K-12 Education Tech Startups Face Challenges, Tough Competition

The U.S. education sector has become the nation’s second-biggest sector after healthcare. The value of education industry is estimated at nearly $1.5 trillion — roughly 10% of the U.S. Gross Domestic Product, according to GSV Asset Management and Candlestick Research.

Education technology startups are eyeing opportunities to attract dollars from the K-12 and higher education sectors, but it’s not an easy road for fledgling companies with new ideas.

At a Sept. 17 K-12 education technology event hosted by MIT/Stanford Venture Lab (VLAB), education technology startup MasteryConnect pointed out that huge and established corporations in the education industry have been creating problems for K-12 education technology startups, Lauren Hepler writes in Silicon Valley Business Journal. These corporations have historically limited market openings for smaller competitors.

Higher education startups have already found that elite universities and their tightly knit communities of academics are certainly not an inviting field for cost-cutting, potentially job-threatening startups. But K-12 education is an even more complex animal, governed by larger teachers’ union and a web of state, local and federal funding and regulations.

MasteryConnect is an education tech startup that sees the looming implementation of government Common Core standards for reading and math in elementary, middle and high schools as an unparalleled opportunity for startups in the field. The company offers cloud-based software tools to help teachers and parents understand the new standards in each state.

Earlier this year, Bill Gates, arguably the world’s best-known education advocate, talked kindergarten through 12th grade education with startups at SXSW.  Gates, who is Microsoft founder and philanthropist, said the Common Core could be a game changer.

At the VLAB event held at Stanford, panel moderator Tina Barseghian, editor of KQED education blog MindShift, said analysts continue to seek “the Facebook of education.” However, panelists questioned the notion of whether Silicon Valley’s history of startups upending antiquated industries can be translated to a nuanced field like education. The answer to that question, and the broader issue of how U.S. schools adequately prepare students for in-demand jobs, remain unclear. But startups are still gunning for market position.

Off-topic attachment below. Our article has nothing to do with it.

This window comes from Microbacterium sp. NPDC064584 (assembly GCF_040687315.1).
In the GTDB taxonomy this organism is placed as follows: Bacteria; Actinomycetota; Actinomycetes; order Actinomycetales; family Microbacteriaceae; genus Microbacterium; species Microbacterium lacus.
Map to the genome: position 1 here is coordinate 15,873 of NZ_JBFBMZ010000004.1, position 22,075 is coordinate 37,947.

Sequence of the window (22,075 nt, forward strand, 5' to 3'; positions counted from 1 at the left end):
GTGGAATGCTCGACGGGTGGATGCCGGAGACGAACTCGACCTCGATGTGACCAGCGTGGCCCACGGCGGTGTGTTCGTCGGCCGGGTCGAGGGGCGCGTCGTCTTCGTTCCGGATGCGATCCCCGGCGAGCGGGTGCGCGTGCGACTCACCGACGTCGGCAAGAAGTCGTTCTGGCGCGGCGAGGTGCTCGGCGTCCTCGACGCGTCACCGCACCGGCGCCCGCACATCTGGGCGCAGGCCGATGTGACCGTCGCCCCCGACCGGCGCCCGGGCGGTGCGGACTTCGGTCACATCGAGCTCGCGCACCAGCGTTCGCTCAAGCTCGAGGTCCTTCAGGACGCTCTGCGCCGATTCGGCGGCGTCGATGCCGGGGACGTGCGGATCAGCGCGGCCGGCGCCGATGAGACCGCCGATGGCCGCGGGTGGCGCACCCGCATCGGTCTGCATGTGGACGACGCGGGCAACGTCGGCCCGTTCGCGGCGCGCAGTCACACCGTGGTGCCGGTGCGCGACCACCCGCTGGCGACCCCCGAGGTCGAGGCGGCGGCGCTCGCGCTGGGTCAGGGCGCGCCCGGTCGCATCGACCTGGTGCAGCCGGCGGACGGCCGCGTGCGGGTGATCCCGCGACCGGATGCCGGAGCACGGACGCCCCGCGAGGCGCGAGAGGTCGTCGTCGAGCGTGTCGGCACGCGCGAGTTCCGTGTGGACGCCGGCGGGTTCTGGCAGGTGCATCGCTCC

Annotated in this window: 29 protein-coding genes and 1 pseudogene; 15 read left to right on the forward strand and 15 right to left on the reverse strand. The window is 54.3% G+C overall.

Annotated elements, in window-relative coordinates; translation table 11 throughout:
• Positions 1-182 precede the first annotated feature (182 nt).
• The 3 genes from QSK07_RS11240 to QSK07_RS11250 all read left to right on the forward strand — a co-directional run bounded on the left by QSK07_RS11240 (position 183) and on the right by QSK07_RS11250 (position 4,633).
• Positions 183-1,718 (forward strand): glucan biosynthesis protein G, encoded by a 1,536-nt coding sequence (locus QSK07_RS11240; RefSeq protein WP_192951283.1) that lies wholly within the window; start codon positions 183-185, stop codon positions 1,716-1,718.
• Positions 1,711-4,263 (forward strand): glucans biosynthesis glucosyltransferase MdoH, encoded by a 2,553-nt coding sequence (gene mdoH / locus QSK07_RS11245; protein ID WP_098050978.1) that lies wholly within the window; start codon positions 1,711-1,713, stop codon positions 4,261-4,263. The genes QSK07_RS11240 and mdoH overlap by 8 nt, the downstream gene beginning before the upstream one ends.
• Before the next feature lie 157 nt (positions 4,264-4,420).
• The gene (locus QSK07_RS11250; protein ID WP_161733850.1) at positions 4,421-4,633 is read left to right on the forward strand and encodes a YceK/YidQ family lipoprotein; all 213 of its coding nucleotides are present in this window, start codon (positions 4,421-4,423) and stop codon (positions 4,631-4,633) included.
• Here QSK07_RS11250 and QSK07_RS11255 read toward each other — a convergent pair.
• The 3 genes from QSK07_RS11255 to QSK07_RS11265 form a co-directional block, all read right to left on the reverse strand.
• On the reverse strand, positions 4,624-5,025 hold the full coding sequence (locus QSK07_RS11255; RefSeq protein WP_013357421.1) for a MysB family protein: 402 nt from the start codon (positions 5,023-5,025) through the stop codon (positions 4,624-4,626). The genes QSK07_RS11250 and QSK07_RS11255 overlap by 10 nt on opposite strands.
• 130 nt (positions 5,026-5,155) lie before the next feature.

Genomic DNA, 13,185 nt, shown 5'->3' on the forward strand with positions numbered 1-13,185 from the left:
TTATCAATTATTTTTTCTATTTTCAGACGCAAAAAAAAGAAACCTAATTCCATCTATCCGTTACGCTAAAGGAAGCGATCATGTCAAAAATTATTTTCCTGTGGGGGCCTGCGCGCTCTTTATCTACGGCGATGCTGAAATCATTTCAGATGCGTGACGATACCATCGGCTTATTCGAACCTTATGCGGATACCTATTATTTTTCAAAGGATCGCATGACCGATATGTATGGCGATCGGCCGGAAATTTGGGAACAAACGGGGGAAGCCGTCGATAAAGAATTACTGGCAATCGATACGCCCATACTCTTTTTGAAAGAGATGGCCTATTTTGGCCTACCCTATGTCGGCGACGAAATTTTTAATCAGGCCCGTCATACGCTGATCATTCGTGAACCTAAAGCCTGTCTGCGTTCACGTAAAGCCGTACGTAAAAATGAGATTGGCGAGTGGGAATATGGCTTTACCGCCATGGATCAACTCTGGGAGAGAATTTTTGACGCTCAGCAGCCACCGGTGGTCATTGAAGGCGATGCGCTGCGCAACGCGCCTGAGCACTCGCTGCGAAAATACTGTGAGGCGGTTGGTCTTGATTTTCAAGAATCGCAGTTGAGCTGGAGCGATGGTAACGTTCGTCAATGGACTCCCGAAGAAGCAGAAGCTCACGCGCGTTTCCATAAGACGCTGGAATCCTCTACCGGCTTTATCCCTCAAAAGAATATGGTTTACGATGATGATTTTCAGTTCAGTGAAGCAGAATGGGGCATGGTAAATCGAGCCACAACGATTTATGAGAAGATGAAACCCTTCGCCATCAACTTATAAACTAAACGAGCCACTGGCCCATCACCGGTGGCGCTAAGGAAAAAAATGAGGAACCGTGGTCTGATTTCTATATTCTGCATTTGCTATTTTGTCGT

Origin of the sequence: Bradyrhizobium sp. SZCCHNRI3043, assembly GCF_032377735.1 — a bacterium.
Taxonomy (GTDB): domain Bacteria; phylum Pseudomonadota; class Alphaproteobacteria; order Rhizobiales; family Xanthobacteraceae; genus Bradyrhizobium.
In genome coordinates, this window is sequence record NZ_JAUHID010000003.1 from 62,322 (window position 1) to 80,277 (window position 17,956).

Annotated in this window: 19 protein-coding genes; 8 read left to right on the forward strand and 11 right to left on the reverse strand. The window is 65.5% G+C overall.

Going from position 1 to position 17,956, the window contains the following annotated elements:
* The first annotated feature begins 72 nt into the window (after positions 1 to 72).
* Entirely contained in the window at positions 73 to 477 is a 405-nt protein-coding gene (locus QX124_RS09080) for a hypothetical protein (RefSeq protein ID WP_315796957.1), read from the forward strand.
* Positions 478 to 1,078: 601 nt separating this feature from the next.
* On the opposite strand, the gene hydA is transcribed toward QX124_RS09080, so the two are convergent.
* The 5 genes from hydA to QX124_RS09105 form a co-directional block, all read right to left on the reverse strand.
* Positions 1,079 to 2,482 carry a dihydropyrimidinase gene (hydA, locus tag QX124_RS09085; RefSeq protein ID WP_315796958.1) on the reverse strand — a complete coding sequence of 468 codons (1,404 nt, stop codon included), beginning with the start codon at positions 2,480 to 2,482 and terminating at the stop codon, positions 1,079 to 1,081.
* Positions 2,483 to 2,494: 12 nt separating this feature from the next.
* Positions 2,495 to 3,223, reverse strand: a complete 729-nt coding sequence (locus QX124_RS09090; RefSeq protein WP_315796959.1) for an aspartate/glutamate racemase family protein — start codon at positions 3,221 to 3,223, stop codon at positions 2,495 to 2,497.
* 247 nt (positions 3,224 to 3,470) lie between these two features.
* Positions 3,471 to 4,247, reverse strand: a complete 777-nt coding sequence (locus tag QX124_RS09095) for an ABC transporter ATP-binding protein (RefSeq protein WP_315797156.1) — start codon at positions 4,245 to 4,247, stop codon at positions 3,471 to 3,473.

New K-12 education technology startups must contend with corporate conglomerates that continue to dominate the K-12 market.

“There was one word that kept me and my co-founders up at night,” Hewitt said at the VLAB event as he clicked to a presentation slide emblazoned with a Monopoly-style logo that read “Oligopoly” He explained that a “marriage to textbooks” sold to schools by companies like Pearson and McGraw-Hill has for years blocked new entrants from providing educational alternatives.

According to Hewitt, the new Common Core standards have the potential to change that. The standards are not rigid and rather ideally designed to evolve as students learn, necessitating new evaluation tools.

But Karen Lien, a director and partner at Palo Alto K-12 startup accelerator Imagine K12, said still the hurdle remains. “Teachers are demanding the tools they’re aware of,” she said.

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